Family Video To Close Web Store, Ending the Chain's 44-Year Life

Family Video, the video rental and retail chain founded in 1978, will close its website soon, effectively ending the brand's 44-year life. No specifics are available yet, but Family Video sent an email blast to its customers on Wednesday announcing that the site will soon shut down, and that they are currently having a sale to liquidate inventory. The chain, which has had a few high-profile shout-outs on episodes of Netflix's Stranger Things, was the longest-running video chain in the U.S., and became the largest after competitors like Blockbuster, Hollywood Video, and Movie Gallery closed.

The popularity of streaming video has done a number on the video store industry, with only a small number of mostly specialty stores still managing to remain afloat. Family Video, which often served remote and low-income communities where high speed internet was not available to everyone, launched a #SaveTheVideoStore campaign to help raise awareness of what video stores remained open in the U.S. in November 2020.

By January 2021, the company had 250 locations left when they announced that they would close their brick-and-mortar stores for good and become an internet-only storefront. Highland Ventures, the company that owns Family Video, had remained viable because they owned the property the stores were situated on. That meant that while Blockbuster and Hollywood had to worry about landlords, Family Video was paid in full before they opened, reducing their overall operating cost significantly.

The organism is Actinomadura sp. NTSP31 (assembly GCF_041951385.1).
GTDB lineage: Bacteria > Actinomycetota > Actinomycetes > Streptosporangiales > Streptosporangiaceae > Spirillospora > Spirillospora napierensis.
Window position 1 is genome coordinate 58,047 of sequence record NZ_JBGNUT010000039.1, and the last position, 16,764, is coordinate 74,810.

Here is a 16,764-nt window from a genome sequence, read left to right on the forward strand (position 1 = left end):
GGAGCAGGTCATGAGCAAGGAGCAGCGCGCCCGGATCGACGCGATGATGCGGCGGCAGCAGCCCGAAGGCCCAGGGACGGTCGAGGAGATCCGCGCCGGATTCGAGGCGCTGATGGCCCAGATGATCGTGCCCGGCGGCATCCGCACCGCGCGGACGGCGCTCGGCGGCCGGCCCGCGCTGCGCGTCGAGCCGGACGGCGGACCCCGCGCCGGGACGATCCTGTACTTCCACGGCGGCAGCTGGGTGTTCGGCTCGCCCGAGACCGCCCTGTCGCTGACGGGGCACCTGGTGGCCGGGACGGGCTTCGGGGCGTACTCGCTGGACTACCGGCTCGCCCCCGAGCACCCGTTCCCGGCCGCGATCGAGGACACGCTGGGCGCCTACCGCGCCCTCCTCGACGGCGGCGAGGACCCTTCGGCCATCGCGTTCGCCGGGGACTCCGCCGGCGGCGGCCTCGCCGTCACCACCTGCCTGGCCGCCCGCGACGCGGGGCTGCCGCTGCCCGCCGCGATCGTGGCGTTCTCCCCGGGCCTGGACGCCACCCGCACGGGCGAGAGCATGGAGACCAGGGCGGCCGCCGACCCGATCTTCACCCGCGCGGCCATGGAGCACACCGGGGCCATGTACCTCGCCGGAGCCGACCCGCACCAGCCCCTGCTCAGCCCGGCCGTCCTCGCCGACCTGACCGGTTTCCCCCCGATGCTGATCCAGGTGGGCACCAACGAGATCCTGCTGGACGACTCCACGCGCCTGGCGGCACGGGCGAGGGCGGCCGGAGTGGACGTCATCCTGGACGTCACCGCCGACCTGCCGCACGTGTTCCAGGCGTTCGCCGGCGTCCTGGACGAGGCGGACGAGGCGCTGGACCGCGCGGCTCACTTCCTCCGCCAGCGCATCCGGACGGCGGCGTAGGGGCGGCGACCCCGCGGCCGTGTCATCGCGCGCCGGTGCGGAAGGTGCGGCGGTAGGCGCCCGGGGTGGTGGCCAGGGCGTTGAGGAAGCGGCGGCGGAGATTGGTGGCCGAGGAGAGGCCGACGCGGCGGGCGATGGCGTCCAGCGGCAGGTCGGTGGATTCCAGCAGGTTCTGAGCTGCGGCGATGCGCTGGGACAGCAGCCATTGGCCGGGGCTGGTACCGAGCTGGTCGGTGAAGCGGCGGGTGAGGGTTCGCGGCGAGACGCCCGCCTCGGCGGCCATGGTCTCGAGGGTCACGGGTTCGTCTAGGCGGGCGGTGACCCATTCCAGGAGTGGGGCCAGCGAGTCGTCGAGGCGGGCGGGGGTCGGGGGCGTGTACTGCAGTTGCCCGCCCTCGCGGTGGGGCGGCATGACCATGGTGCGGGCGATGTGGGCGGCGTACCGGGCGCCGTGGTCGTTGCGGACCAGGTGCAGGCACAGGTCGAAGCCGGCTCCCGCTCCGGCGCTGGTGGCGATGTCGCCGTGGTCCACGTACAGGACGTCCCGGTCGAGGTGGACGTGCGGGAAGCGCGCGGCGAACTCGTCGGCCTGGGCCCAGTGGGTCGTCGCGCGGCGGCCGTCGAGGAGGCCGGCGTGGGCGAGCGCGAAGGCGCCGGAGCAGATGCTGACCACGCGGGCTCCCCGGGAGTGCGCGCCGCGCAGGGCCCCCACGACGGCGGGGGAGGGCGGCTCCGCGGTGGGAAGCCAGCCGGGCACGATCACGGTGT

The problem came when the covid-19 pandemic hit. Many small businesses struggled when foot traffic was significantly limited by stay-at-home orders, but video stores faced a secondary wave of bad news: all those movies that got delayed? Well, that means they aren't coming to video any time soon.

"It's our regulars that keeps us afloat, like any other business," Alexandra Beaton, who runs the store's social media accounts, told ComicBook in 2020. "They're coming in on Tuesdays, they're coming in on Fridays, and they know what they want. What really hurts lately, is no new releases. The studios aren't putting stuff out, and trying to hype some of the lesser titles has been a little bit of a challenge. Hopefully this means people can rediscover some of those older movies that aren't on streaming."

You can head over to to see the sale before the site is gone.

Are you sad to see the last vestige of Family Video go? Sound off in the comments, or hit up @RussBurlingame, former manager of Emerald City Video in DeWitt, NY, on Twitter to talk about the good old days.